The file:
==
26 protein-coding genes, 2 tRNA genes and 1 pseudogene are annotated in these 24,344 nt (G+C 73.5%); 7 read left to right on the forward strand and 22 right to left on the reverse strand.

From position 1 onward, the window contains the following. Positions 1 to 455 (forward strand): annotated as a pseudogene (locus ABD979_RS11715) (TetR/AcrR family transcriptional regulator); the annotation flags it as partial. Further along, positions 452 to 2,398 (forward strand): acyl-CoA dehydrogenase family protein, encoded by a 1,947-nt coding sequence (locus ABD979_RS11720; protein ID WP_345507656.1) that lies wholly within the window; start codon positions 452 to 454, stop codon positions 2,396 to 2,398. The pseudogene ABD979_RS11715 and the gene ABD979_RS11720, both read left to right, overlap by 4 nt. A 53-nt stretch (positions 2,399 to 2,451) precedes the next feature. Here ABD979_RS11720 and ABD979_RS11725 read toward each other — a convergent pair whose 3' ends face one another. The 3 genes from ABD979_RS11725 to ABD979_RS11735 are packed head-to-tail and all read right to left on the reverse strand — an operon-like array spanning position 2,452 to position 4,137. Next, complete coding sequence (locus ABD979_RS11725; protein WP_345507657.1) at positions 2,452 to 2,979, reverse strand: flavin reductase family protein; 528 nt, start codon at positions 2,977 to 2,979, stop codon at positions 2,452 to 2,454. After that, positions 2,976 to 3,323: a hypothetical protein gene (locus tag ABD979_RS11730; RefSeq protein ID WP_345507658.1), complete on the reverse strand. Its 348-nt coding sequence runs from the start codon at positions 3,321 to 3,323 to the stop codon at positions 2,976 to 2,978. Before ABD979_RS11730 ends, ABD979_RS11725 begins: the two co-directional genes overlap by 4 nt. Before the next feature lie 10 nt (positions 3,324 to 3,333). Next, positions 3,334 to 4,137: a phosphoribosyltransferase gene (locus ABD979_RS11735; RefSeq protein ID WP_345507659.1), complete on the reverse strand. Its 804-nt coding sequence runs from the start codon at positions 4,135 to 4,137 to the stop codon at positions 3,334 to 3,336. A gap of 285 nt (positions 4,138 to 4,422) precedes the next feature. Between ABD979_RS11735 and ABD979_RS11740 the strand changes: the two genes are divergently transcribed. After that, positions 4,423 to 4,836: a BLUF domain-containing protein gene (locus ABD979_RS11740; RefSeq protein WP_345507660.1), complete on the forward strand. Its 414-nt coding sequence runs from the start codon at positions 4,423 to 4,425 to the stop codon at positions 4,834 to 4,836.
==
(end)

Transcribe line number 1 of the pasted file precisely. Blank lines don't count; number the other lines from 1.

26 protein-coding genes, 2 tRNA genes and 1 pseudogene are annotated in these 24,344 nt (G+C 73.5%); 7 read left to right on the forward strand and 22 right to left on the reverse strand.